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Somalia’s African Union army base attacked by Al-Shabaab militants


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Al-Shabaab terrorists attacked an African Union military base where Ugandan troops are stationed in Somalia on Friday, sparking clashes.

It was not immediately known if there were any casualties in the attack, which was claimed by a terrorist group linked to al-Qaeda.

Local residents and a Somali military commander told AFP that a car packed with explosives rammed into the base in Bulo Marer, 120 kilometers (75 miles) southwest of the capital Mogadishu, sparking an armed clash.

Pro-government forces backed by the African Union force known as ATMIS launched an offensive last August against al-Shabab, which has waged an insurgency in the fragile Horn of Africa country for more than 15 years.

ATMIS said the Polo Marer camp was attacked at 5 am (2 am GMT) by al-Shabaab militants “using vehicle-mounted explosive devices and suicide bombers”.

“Reinforcements from the aviation unit of Atmis and its allies managed to destroy weapons in the possession of the retreating al-Shabaab fighters,” it said in a statement.

UPDF spokesman Felix Kulaygi said in a statement that the attack targeted Ugandan soldiers stationed in Somalia as part of the ATMIS system, adding that the military is “reviewing” the details.

ATMIS’s 20,000-strong force has more offensive power than its predecessor known as the AMISOM.

The force consists of Uganda, Burundi, Djibouti, Ethiopia and Kenya.

Its goal is to hand over security responsibilities to the Somali army and police by 2024.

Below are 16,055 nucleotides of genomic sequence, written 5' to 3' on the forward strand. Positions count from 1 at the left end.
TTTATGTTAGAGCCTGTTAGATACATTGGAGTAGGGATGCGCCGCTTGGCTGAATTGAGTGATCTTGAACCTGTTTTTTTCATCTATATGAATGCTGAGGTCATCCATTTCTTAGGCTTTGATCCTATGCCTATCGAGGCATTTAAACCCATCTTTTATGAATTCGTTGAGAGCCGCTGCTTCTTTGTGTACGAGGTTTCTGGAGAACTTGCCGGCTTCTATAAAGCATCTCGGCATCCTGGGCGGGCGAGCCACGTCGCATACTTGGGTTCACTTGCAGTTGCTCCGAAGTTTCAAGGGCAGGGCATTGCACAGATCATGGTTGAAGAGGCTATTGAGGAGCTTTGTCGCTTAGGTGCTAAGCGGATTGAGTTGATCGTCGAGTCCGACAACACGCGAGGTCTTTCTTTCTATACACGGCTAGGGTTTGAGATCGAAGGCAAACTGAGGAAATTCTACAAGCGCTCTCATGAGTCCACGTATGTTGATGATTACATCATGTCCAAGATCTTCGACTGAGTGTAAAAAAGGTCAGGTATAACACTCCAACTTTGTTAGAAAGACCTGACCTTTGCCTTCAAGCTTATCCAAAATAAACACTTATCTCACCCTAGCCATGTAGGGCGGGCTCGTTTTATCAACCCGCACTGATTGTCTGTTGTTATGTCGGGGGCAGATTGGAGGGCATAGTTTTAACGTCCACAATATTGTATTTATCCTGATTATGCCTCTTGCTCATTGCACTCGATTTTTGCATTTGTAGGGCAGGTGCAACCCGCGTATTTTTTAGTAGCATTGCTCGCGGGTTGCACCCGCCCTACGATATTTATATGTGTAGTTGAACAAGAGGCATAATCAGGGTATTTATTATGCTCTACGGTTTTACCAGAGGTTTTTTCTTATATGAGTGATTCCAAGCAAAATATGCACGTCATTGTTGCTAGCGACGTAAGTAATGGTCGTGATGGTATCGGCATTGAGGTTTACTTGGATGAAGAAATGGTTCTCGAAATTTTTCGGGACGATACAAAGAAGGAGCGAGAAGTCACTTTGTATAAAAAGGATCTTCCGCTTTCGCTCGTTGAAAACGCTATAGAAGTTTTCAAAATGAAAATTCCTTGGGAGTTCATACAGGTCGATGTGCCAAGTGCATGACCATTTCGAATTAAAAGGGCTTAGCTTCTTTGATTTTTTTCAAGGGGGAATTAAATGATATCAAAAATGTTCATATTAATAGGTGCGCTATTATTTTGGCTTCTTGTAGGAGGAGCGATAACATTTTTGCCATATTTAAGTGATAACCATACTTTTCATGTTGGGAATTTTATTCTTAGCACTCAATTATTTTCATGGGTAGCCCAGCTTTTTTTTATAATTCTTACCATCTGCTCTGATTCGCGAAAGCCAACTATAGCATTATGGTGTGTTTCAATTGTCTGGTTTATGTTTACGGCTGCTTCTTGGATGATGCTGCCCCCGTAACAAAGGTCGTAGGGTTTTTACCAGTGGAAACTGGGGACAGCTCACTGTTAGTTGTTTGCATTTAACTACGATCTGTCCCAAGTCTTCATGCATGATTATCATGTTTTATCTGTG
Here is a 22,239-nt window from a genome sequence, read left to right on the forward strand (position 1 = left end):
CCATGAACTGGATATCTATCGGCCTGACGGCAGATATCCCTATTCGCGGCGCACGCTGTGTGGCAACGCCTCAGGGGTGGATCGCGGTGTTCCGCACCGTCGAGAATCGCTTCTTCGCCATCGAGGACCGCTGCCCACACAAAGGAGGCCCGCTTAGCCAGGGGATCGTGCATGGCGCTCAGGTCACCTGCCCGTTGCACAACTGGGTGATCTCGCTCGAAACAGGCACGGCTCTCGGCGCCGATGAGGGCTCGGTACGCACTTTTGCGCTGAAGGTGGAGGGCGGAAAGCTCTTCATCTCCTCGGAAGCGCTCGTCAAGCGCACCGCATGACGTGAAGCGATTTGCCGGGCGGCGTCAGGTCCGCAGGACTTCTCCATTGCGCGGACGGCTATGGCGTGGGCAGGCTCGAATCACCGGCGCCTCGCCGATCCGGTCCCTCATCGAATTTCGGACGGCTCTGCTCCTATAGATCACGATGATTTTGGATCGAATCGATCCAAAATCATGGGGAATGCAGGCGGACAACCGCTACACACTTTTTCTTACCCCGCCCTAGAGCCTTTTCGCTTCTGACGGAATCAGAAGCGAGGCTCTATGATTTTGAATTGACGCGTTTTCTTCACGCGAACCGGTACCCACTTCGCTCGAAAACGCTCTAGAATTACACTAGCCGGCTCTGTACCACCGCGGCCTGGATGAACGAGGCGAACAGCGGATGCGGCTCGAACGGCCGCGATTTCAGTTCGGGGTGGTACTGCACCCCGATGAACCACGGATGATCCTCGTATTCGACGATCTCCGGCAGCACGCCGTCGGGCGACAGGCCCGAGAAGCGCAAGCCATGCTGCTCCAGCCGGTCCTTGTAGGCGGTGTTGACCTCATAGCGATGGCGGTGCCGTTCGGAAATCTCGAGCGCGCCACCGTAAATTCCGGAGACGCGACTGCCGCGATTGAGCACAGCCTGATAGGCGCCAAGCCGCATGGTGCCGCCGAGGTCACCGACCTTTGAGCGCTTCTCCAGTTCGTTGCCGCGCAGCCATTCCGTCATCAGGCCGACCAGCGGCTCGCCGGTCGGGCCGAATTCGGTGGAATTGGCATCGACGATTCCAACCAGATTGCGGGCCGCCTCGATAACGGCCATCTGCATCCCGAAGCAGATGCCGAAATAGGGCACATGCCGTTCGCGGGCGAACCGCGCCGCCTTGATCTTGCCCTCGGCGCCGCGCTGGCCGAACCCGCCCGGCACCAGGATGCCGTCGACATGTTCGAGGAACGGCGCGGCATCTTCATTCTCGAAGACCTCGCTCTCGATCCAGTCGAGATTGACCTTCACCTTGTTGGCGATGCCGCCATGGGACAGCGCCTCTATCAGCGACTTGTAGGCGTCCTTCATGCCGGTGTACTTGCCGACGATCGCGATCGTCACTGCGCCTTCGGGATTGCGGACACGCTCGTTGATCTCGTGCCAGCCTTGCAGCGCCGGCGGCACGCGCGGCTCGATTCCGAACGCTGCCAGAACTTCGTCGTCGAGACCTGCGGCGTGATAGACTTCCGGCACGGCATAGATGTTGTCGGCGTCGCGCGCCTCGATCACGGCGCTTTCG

And claimed the youth movement through its media channels that it overran the base and inflicted a large number of victims.

But Somali military commander Mohamed Yero Hassan said the attackers had been repelled and “the situation is back to normal now”.

“The terrorists were forced to retreat and flee,” Hassan told AFP by phone.

Al-Shabaab is known to exaggerate claims of battlefield gains in propaganda, while governments of troop-contributing countries to AMISOM rarely confirm losses.

Attacks on army bases in isolated parts of Somalia are difficult to independently verify.

“Everything is being done to control the situation,” said ATMIS.

Retaliatory attacks

Last year, Somali President Hassan Sheikh Mohamud launched an “all-out war” against the militants and rallied Somalis to help expel members of the extremist group, which he described as “bed bugs”.

In recent months, the army and militias known as “Makaweli” have reclaimed swathes of territory in the volatile center of the country in an operation backed by ATMIS and US airstrikes.

The US Africa Command said on Monday that it carried out a raid early last week in Jilib, in southern Somalia, and that initial assessments indicated that no civilians were harmed.

Despite the gains made by pro-government forces, the militants continued to strike with deadly force against civilian and military targets.

In the deadliest al Shabaab attack since the offensive began, 121 people were killed in October when two car bombs exploded at the Ministry of Education in Mogadishu.

In a report to the UN Security Council in February, UN Secretary-General Antonio Guterres said 2022 was the deadliest year for civilians in Somalia since 2017, largely as a result of attacks by Al-Shabaab.

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